A major element of the participation rate is comparison with other alternatives to being in the labor force.
Two alternatives to labor participation appear to have had a significant effect on the rate.
First, the cost of child care, which has soared over the last 15 years, compared with subdued (or paltry) wage growth has caused many women and some men as well in the prime age demographic to leave the labor force completely and instead raise their children as homemakers.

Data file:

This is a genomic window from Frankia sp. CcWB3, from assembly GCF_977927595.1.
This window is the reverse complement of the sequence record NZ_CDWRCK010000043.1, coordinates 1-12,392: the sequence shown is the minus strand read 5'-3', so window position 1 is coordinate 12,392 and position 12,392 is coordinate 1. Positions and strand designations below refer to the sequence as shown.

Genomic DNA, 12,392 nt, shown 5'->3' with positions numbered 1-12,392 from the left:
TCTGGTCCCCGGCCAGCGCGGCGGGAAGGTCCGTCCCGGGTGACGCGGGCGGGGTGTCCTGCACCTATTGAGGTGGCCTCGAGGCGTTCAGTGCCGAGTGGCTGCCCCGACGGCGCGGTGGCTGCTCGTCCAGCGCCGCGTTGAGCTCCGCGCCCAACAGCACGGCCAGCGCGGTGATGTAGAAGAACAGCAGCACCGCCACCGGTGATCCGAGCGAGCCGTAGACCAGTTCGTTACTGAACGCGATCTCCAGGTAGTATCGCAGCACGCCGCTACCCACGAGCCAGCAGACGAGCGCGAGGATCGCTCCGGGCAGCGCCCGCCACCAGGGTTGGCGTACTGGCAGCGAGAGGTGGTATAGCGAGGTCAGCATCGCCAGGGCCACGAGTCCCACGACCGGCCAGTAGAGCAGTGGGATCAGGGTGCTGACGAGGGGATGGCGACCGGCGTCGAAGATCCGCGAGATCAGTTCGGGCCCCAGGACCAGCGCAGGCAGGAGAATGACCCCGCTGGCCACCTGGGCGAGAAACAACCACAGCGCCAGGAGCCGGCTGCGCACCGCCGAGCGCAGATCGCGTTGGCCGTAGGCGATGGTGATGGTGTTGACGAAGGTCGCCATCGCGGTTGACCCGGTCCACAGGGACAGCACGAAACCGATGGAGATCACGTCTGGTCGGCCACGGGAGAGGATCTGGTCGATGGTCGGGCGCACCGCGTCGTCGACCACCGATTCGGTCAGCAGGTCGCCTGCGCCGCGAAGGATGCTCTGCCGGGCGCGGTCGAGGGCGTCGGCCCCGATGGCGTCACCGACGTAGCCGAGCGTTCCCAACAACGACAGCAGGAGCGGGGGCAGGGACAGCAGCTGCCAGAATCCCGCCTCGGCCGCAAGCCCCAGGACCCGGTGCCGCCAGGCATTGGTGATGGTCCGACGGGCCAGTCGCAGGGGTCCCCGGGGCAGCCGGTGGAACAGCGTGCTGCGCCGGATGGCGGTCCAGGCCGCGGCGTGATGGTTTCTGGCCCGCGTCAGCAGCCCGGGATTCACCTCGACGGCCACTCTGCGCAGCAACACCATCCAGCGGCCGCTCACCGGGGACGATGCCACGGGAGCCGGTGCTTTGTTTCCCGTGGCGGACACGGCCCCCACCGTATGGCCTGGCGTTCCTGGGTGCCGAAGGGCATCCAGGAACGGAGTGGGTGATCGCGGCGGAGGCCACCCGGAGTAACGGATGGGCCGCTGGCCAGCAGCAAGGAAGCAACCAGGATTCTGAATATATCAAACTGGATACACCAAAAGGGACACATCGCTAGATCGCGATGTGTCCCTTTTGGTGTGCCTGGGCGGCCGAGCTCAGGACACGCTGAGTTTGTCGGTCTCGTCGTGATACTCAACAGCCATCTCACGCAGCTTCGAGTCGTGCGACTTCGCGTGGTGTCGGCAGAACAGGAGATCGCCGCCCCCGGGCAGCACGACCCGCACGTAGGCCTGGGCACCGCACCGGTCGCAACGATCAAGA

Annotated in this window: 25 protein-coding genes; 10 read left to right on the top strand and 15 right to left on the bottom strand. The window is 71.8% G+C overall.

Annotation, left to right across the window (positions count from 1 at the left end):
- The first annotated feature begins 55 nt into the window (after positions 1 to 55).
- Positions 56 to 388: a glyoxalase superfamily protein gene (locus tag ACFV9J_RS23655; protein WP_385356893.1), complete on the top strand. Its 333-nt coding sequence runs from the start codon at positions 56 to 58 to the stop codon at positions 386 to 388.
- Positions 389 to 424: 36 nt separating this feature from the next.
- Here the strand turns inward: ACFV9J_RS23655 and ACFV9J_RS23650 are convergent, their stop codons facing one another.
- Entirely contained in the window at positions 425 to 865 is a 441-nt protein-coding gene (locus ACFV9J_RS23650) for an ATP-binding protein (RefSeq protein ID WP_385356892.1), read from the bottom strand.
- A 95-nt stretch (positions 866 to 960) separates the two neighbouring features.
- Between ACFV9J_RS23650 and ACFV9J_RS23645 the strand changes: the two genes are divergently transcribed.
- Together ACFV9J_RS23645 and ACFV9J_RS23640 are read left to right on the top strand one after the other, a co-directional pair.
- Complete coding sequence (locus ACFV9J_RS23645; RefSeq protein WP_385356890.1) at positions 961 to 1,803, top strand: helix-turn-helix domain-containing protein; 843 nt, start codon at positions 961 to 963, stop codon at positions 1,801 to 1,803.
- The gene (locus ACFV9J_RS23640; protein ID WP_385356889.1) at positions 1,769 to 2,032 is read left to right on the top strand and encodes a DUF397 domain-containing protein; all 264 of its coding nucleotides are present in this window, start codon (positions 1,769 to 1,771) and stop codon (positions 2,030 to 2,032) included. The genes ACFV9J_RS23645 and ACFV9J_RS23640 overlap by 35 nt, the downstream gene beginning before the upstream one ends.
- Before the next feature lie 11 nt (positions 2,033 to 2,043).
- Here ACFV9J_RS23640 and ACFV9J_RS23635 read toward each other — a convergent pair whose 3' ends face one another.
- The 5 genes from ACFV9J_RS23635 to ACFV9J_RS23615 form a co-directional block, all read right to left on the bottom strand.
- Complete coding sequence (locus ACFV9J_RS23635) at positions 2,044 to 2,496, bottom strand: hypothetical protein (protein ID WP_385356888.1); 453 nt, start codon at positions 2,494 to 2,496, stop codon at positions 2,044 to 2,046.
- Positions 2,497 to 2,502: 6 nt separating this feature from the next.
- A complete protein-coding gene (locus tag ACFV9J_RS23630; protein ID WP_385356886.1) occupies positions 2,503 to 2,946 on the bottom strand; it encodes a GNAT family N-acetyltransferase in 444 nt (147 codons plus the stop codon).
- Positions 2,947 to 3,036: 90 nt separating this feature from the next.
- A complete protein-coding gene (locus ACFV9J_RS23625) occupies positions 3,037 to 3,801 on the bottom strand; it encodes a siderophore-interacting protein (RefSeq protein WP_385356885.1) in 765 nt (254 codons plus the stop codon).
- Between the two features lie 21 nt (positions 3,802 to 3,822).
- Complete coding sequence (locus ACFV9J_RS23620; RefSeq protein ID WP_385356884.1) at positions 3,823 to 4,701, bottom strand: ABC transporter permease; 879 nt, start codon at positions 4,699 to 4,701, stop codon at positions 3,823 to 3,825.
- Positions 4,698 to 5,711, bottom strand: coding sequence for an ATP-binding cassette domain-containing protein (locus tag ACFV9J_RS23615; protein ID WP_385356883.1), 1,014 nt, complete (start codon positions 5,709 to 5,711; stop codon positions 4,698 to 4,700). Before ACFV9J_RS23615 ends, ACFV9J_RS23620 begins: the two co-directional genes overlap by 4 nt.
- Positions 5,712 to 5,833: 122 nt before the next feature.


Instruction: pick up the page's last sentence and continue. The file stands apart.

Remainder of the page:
A second alternative, which appears to be a major determinant of the decline in male participation at least over the last 60 years is the expansion of disability insurance. This increase in disability has been mainly due to neck and back conditions, and together with improved longevity, has increased the incidence of long-term disability dramatically.
It has also been suggested that the huge increase in the incarceration rate from roughly 1980 through 2000 has also played an important role in depressing participation.